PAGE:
Orlando vs. Boston: Previewing the Eastern Conference Finals
While most of us, including myself, want to ponder what the rest of the NBA Playoffs without LeBron means, there still is basketball to be played. If you’re looking for ways to insert intrigue and drama into the Eastern and Western Conference Finals, then here are some ideas:
The Boston Celtics vs. the Orlando Magic
The Self-Made Men: Rajon Rondo, who may be the Celtics’ best player, was drafted 21st overall in 2006, and at the time the only thing any of us knew about him was that Bill Simmons would spend the next few years describing Rondo’s hands and fingers as spider-monkey-like, which really meant that most people, including the Boston faithful, had their doubts about the future of their young point guard. Those doubts have now been laid to rest because this year and last year have witnessed (sorry, LeBron) Rondo’s blossoming into a postseason triple double machine.
But in this series against the Magic Rondo is not the only point guard who has transmuted doubt into faith. Jameer Nelson was drafted twentieth overall in the 2004 draft by the Denver Nuggets and then traded to Orlando. At one time, a lot of us probably thought that Jameer Nelson was the slightly thinner version of Khalid El-Amin: we were wrong. Nelson has bounced back from injury and regained his All-Star form, averaging 20.5 ppg and 5.3 apg in this year’s playoffs.
If either Rondo or Nelson clearly wins this matchup, then their team probably wins the series. Rondo is more athletic and has the height advantage, but Nelson is the better shooter and possibly the player with more to prove. Rondo’s performance in Game 5 against the Cavs pretty much cemented him on anyone’s top five point guards in the League list, while Nelson’s name still remains a relatively unknown, or unmentioned, entity. This series could make Nelson into a household name.
The World Stops for Them: There was a time when referring to Paul Pierce by his nickname, The Truth, felt like an insane idea, that maybe we should call him The Liar, write him off as a player doomed to a career of tragedy, and be done with him. Now, he’s got a ring, he’s got status, and an acting career to boot.
Then there’s the man we one called Vinsanity, who came into all our lives like a Golden Calf. Seriously, who didn’t want to convert to Vinduism after the 2000 Slam Dunk Contest? Then with each passing year we realized that the calf’s gold was all brass and that our god was tarnished.
To date, Vince Carter and Paul Pierce’s careers have followed eerily similar trajectories. Both were drafted in 1998. Each came into the League as a star, groomed by one of the sacred schools of college basketball, and then both faltered. The only difference is that Pierce found redemption, and Vince continues to find more and more ridicule, stumbling to the hoop, not half man half amazing but half man and what could have been. This series can change that. If Vince Carter has a strong series and his team wins, not only does he reach the Promised Land, but he does so by playing well against two Hall of Famers, Paul Pierce and Ray Allen. Of course, the fact that I even wrote the last sentence and am holding out hope for him could suggest that Vince still has me conned.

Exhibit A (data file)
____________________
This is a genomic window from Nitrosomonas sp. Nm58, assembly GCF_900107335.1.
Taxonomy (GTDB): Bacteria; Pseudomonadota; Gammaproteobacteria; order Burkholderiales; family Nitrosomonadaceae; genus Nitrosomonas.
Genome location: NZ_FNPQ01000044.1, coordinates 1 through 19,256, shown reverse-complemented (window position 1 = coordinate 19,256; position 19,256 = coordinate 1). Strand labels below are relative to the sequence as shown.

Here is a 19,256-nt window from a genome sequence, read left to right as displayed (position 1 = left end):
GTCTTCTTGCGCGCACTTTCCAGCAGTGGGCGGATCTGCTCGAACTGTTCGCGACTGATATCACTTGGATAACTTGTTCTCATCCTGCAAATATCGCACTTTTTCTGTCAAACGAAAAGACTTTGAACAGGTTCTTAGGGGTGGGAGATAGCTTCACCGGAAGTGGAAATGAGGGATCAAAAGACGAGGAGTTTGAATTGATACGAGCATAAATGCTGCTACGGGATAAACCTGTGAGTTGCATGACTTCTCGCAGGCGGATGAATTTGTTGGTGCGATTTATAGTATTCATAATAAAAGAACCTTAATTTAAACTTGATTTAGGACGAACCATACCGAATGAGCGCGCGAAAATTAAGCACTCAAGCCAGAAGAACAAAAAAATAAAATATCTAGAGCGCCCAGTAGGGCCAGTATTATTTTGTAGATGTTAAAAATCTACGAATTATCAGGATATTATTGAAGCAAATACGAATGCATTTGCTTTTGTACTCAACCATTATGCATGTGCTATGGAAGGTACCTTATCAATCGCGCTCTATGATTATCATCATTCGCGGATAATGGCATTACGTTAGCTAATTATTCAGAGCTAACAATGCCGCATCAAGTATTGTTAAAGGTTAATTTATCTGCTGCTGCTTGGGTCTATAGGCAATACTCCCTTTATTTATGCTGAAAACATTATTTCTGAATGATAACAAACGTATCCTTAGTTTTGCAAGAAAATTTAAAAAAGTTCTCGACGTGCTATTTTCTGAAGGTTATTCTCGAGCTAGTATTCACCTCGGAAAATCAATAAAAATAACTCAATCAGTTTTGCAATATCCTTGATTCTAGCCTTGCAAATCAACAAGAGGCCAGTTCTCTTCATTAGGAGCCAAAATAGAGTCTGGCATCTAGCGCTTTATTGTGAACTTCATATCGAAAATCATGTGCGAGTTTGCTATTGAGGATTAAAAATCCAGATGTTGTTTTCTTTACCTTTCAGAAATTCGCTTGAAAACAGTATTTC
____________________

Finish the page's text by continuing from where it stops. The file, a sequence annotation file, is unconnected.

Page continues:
I Used to Love H.E.R. : Here’s a little story that must be told about two younger brothers and how they destroyed Seattle basketball. Rashard Lewis, another product of the 1998 draft, and Ray Allen at one time had Seattle looking like an up and coming team in the NBA’s Western Conference. In 2005, they won 52 games and took what may have been the best San Antonio Spurs championship team to six games. Then their coach left, Rashard signed with Orlando, and Allen was traded. Good thing Nick Collison now has Kevin Durant’s shoulder to cry on, while Rashard Lewis and Ray Allen will issue each other longing glances as if they were cast in the Disney movie The Fox and the Hound.
He’s Back: Or at least that’s what the crew of Around the Horn tells us. I’m not sure I would say he’s all the way back, or if he ever will be, but I owe the man an apology. KG is still a productive player. The rumors about his demise have been largely exaggerated because we live in a culture that loves to laugh at the elderly. This may or may not be a result of Adam Sandler’s influence in the ’90s. KG is averaging his third lowest playoff ppg of his career, but his midrange game killed the Cavs. Against Orlando he’ll find things a bit tougher–they’re longer and more athletic than Cleveland–but the fact that his game may be peaking is definitely a good sign for Boston.
Tectonic Plates: Kendrick Perkins is one of the few big man in the League with the physical strength and Boxer from Animal Farm mentality to bang down low with Dwight Howard for not just an entire game but an entire series. He needs to stay out of foul trouble, and he needs to make Dwight press. We’ve seen him do it before, and if you like watching big men battle, then this series will make you laugh and cry and feel as sentimental as the script from It’s Complicated–yes, it’s going to feel like you can learn to love again.
Follow us on twitter@thefastertimes
- 1 First Openly Straight Figure Skater Comes Forward
- 2 Brooklyn Man Now Living Entirely Off Own Beard Garden
- 3 “Cra Cra” Now Official Diagnosis in New DSM (DSM-5)
- 4 OfficeMax Marketing Director Struggling to Make Staplers ‘Sexy’ and ‘Conversational’
- 5 Homeless Guy Woos Silicon Valley VCs with Low-Tech Crowdfunding Startup
- 6 Area Man Tailors Life To Be More Relevant To His Hulu Advertisements
- 7 Fan Banging Furiously on Glass Could Be the Difference in Hockey Playoffs
- 8 Survey: 88% of Eagles Fans Too Drunk To Spell Nnamdi Asomugha Last Season
- 9 Local Mom Won’t Stop Being First Person to Like Every Goddamn Thing Son Posts to Facebook
- 10 Shaq Confident He Will Eventually Make Funny Quip on TNT